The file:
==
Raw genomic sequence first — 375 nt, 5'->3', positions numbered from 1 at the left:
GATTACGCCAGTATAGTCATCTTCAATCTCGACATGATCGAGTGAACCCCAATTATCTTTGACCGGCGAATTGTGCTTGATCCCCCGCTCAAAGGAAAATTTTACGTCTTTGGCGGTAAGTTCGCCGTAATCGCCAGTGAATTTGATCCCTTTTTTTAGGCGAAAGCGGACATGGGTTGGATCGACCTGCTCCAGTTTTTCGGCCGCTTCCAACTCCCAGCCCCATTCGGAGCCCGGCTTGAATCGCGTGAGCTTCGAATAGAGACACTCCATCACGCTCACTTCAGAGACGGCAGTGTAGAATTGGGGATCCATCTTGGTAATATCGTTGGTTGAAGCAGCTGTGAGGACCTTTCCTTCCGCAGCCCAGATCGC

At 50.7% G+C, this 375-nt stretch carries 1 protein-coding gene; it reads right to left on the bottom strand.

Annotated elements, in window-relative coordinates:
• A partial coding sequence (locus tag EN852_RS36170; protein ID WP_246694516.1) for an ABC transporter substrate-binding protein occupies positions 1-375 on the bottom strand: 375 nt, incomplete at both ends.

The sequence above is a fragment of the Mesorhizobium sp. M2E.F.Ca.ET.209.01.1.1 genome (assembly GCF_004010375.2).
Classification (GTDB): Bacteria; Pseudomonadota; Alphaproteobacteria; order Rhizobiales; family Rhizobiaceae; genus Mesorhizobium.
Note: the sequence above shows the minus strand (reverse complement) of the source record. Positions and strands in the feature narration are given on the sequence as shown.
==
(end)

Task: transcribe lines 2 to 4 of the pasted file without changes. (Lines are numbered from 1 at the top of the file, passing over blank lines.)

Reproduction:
GATTACGCCAGTATAGTCATCTTCAATCTCGACATGATCGAGTGAACCCCAATTATCTTTGACCGGCGAATTGTGCTTGATCCCCCGCTCAAAGGAAAATTTTACGTCTTTGGCGGTAAGTTCGCCGTAATCGCCAGTGAATTTGATCCCTTTTTTTAGGCGAAAGCGGACATGGGTTGGATCGACCTGCTCCAGTTTTTCGGCCGCTTCCAACTCCCAGCCCCATTCGGAGCCCGGCTTGAATCGCGTGAGCTTCGAATAGAGACACTCCATCACGCTCACTTCAGAGACGGCAGTGTAGAATTGGGGATCCATCTTGGTAATATCGTTGGTTGAAGCAGCTGTGAGGACCTTTCCTTCCGCAGCCCAGATCGC

At 50.7% G+C, this 375-nt stretch carries 1 protein-coding gene; it reads right to left on the bottom strand.

Annotated elements, in window-relative coordinates: